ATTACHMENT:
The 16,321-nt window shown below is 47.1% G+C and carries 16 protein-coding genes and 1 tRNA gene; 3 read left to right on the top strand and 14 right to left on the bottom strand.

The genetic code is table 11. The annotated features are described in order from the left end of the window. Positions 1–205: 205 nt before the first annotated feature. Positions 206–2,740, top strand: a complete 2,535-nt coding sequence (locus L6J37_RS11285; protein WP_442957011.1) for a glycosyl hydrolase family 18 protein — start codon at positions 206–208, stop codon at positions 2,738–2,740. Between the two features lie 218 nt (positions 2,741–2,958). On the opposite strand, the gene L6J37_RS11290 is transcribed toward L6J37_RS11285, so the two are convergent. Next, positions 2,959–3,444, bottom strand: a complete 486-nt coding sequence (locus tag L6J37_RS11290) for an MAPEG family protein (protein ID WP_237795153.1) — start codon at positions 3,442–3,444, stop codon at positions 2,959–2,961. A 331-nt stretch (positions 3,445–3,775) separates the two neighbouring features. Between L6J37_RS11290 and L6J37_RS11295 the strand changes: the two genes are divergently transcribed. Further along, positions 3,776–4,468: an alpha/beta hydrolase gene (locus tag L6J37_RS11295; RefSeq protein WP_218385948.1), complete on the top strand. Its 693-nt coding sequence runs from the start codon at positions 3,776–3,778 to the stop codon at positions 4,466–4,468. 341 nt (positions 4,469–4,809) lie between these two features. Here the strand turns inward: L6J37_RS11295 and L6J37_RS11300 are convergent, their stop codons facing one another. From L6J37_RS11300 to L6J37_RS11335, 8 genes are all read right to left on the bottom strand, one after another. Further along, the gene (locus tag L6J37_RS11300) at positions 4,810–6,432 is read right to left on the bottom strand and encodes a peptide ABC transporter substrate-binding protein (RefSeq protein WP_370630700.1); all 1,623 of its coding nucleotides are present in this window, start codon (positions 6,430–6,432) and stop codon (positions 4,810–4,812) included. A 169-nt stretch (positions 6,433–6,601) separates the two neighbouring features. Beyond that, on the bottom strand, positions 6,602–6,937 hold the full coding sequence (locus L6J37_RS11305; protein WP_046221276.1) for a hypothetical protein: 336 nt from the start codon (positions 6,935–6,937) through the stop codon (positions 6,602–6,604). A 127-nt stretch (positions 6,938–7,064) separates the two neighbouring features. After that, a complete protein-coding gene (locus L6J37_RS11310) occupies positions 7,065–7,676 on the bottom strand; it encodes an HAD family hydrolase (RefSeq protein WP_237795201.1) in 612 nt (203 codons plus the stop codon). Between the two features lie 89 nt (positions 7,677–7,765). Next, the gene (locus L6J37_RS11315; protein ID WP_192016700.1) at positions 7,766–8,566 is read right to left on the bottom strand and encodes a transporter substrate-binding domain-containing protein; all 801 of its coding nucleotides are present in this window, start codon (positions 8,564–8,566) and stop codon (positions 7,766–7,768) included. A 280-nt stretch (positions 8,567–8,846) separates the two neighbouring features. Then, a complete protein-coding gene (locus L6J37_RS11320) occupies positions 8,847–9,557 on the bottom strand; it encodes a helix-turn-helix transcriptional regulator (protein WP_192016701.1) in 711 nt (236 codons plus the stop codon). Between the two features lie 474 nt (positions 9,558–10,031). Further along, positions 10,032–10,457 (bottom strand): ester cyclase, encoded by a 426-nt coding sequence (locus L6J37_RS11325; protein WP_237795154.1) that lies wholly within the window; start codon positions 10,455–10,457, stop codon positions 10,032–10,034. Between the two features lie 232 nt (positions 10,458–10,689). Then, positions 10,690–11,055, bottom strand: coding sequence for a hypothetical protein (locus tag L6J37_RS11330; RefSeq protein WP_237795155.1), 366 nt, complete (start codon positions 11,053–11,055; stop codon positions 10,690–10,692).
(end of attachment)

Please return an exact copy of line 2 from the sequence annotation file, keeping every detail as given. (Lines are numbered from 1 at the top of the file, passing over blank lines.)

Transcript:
The genetic code is table 11. The annotated features are described in order from the left end of the window. Positions 1–205: 205 nt before the first annotated feature. Positions 206–2,740, top strand: a complete 2,535-nt coding sequence (locus L6J37_RS11285; protein WP_442957011.1) for a glycosyl hydrolase family 18 protein — start codon at positions 206–208, stop codon at positions 2,738–2,740. Between the two features lie 218 nt (positions 2,741–2,958). On the opposite strand, the gene L6J37_RS11290 is transcribed toward L6J37_RS11285, so the two are convergent. Next, positions 2,959–3,444, bottom strand: a complete 486-nt coding sequence (locus tag L6J37_RS11290) for an MAPEG family protein (protein ID WP_237795153.1) — start codon at positions 3,442–3,444, stop codon at positions 2,959–2,961. A 331-nt stretch (positions 3,445–3,775) separates the two neighbouring features. Between L6J37_RS11290 and L6J37_RS11295 the strand changes: the two genes are divergently transcribed. Further along, positions 3,776–4,468: an alpha/beta hydrolase gene (locus tag L6J37_RS11295; RefSeq protein WP_218385948.1), complete on the top strand. Its 693-nt coding sequence runs from the start codon at positions 3,776–3,778 to the stop codon at positions 4,466–4,468. 341 nt (positions 4,469–4,809) lie between these two features. Here the strand turns inward: L6J37_RS11295 and L6J37_RS11300 are convergent, their stop codons facing one another. From L6J37_RS11300 to L6J37_RS11335, 8 genes are all read right to left on the bottom strand, one after another. Further along, the gene (locus tag L6J37_RS11300) at positions 4,810–6,432 is read right to left on the bottom strand and encodes a peptide ABC transporter substrate-binding protein (RefSeq protein WP_370630700.1); all 1,623 of its coding nucleotides are present in this window, start codon (positions 6,430–6,432) and stop codon (positions 4,810–4,812) included. A 169-nt stretch (positions 6,433–6,601) separates the two neighbouring features. Beyond that, on the bottom strand, positions 6,602–6,937 hold the full coding sequence (locus L6J37_RS11305; protein WP_046221276.1) for a hypothetical protein: 336 nt from the start codon (positions 6,935–6,937) through the stop codon (positions 6,602–6,604). A 127-nt stretch (positions 6,938–7,064) separates the two neighbouring features. After that, a complete protein-coding gene (locus L6J37_RS11310) occupies positions 7,065–7,676 on the bottom strand; it encodes an HAD family hydrolase (RefSeq protein WP_237795201.1) in 612 nt (203 codons plus the stop codon). Between the two features lie 89 nt (positions 7,677–7,765). Next, the gene (locus L6J37_RS11315; protein ID WP_192016700.1) at positions 7,766–8,566 is read right to left on the bottom strand and encodes a transporter substrate-binding domain-containing protein; all 801 of its coding nucleotides are present in this window, start codon (positions 8,564–8,566) and stop codon (positions 7,766–7,768) included. A 280-nt stretch (positions 8,567–8,846) separates the two neighbouring features. Then, a complete protein-coding gene (locus L6J37_RS11320) occupies positions 8,847–9,557 on the bottom strand; it encodes a helix-turn-helix transcriptional regulator (protein WP_192016701.1) in 711 nt (236 codons plus the stop codon). Between the two features lie 474 nt (positions 9,558–10,031). Further along, positions 10,032–10,457 (bottom strand): ester cyclase, encoded by a 426-nt coding sequence (locus L6J37_RS11325; protein WP_237795154.1) that lies wholly within the window; start codon positions 10,455–10,457, stop codon positions 10,032–10,034. Between the two features lie 232 nt (positions 10,458–10,689). Then, positions 10,690–11,055, bottom strand: coding sequence for a hypothetical protein (locus tag L6J37_RS11330; RefSeq protein WP_237795155.1), 366 nt, complete (start codon positions 11,053–11,055; stop codon positions 10,690–10,692).